Jones, whose 17 sacks led the NFL in 2017, has grown into Arizona’s most valuable front-seven defender. That shouldn’t change under new head coach Steve Wilks, whose defense produced an NFC-best 50 sacks last year.
39. Dak Prescott
Quarterback, Dallas Cowboys
As a rookie, Dak Prescott performed like one of the best quarterbacks in the NFL and made 31 teams look foolish for letting him slip to the fourth round. One year later, he regressed in what became a lost season for the Cowboys.
Prescott doesn’t need to match the play of his breakout season to turn Dallas into a playoff team again; the offense has plenty of talent with Ezekiel Elliott and (when healthy) a premier offensive line. But Prescott becomes eligible for an extension for the first time next offseason, and how he plays could largely dictate the direction of the entire organization.
38. Earl Thomas
Safety, Seattle Seahawks
As of yet, Earl Thomas has not reported to the Seahawks nor has the team shown any serious inclination to sign him to an extension. That impasse could produce any number of results, including Seattle shipping out the All-Pro safety and, depending on where he goes, altering the NFL landscape.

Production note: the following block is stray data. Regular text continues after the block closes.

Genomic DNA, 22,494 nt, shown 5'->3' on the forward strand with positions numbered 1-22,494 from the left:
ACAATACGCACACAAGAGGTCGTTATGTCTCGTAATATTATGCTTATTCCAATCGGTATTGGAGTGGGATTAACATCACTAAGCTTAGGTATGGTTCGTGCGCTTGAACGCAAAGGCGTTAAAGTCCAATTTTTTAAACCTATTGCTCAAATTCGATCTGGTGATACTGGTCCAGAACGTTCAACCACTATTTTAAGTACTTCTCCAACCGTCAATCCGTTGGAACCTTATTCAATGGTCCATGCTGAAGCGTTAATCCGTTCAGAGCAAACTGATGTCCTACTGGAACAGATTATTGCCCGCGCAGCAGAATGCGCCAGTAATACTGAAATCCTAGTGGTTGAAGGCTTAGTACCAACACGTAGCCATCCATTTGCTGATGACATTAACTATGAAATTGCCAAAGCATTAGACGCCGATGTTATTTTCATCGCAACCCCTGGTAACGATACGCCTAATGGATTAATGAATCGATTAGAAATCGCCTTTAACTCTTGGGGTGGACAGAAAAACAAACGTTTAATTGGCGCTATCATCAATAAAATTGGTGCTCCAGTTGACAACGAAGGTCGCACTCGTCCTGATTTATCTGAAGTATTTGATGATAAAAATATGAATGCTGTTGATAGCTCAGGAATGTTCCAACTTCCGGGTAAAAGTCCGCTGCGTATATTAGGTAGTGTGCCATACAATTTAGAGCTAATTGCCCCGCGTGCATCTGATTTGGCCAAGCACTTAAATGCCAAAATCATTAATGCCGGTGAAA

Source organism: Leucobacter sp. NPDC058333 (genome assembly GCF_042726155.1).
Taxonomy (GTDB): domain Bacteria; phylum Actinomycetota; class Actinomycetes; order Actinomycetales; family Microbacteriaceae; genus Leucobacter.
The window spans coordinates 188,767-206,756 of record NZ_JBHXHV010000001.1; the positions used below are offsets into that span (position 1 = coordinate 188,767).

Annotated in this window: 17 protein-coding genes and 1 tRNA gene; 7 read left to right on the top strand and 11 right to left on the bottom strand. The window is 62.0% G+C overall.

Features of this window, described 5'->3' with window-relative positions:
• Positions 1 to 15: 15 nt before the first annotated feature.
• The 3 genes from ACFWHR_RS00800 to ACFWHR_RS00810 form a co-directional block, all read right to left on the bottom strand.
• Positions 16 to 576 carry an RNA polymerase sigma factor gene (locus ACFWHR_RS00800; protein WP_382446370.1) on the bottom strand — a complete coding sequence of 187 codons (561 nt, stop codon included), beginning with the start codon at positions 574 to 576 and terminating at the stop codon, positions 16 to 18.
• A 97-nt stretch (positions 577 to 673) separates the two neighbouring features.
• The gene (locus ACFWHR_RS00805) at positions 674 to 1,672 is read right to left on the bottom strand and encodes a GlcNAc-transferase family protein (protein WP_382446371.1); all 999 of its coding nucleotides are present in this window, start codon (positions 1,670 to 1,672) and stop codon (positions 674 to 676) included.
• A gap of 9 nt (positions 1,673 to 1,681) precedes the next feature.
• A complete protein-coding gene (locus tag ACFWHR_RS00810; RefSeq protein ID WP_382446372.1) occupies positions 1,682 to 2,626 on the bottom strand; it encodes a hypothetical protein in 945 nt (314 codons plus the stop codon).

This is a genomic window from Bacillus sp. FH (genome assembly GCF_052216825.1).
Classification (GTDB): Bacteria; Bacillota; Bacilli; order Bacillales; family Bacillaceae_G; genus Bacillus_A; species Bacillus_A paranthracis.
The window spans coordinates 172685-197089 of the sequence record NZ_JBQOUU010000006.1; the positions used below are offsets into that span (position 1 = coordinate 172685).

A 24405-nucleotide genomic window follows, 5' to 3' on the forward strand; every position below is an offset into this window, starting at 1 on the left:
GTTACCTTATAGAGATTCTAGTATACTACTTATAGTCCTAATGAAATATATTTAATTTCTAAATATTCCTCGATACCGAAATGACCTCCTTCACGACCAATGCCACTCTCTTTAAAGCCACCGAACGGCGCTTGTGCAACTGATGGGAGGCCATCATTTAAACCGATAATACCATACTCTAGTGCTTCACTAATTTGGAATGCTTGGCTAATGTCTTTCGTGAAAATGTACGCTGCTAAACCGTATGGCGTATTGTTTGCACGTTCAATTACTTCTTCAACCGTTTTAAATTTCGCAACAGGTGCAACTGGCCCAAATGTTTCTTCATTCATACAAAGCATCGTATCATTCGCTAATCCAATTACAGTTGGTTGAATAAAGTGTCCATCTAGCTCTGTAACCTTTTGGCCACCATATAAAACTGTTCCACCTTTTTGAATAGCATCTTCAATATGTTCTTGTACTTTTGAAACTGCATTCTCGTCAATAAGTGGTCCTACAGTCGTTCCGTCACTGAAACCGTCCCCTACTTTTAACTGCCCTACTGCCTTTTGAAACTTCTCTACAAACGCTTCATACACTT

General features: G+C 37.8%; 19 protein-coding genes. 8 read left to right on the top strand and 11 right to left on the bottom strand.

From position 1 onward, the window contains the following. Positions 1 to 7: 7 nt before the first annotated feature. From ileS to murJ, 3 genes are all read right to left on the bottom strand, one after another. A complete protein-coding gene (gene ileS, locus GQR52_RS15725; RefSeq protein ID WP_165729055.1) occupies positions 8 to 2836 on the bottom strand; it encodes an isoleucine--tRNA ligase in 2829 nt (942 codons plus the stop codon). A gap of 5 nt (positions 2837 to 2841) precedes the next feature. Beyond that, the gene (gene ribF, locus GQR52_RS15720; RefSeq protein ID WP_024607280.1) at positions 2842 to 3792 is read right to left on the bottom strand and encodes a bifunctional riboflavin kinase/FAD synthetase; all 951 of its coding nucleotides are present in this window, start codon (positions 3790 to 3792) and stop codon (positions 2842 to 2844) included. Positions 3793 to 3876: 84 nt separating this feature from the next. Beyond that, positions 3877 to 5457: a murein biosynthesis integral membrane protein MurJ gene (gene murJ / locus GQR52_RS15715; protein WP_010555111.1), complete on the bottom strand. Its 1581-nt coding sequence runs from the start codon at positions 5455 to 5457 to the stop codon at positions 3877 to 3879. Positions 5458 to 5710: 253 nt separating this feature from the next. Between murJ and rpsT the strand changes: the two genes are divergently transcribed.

Thomas can still cover more ground than any other elite player at his position, and his ability to take away center field can transform any defense. A bevy of contenders seem like plausible landing spots for Thomas, and each one creates a unique set of consequences for the rest of the league.
37. Luke Kuechly
Inside Linebacker, Carolina Panthers
Luke Kuechly established himself years ago. The linebacker has made the first- or second-team All-Pro list every season since 2013, scoring a Defensive Player of the Year honor along the way. In a defense that requires a sideline-to-sideline off-ball linebacker to thrive, no non-quarterback in Carolina carries more weight than Kuechly.
Which makes the defender’s concussion history particularly troubling. He has suffered three known concussions over the previous three seasons, enough to put his long-term health into doubt. The Panthers enter 2018 with Kuechly fully available, but one unfortunate play can alter the face of their entire defense.
36. Sam Darnold
Quarterback, New York Jets
Other than a few isolated seasons, the Jets haven’t possessed a true franchise quarterback since Joe Namath’s balky knees roamed the since-demolished Shea Stadium. They certainly didn’t intend for such futility at the position, investing early picks into the likes of Ken O’Brien, Browning Nagle, Mark Sanchez, and others over the years.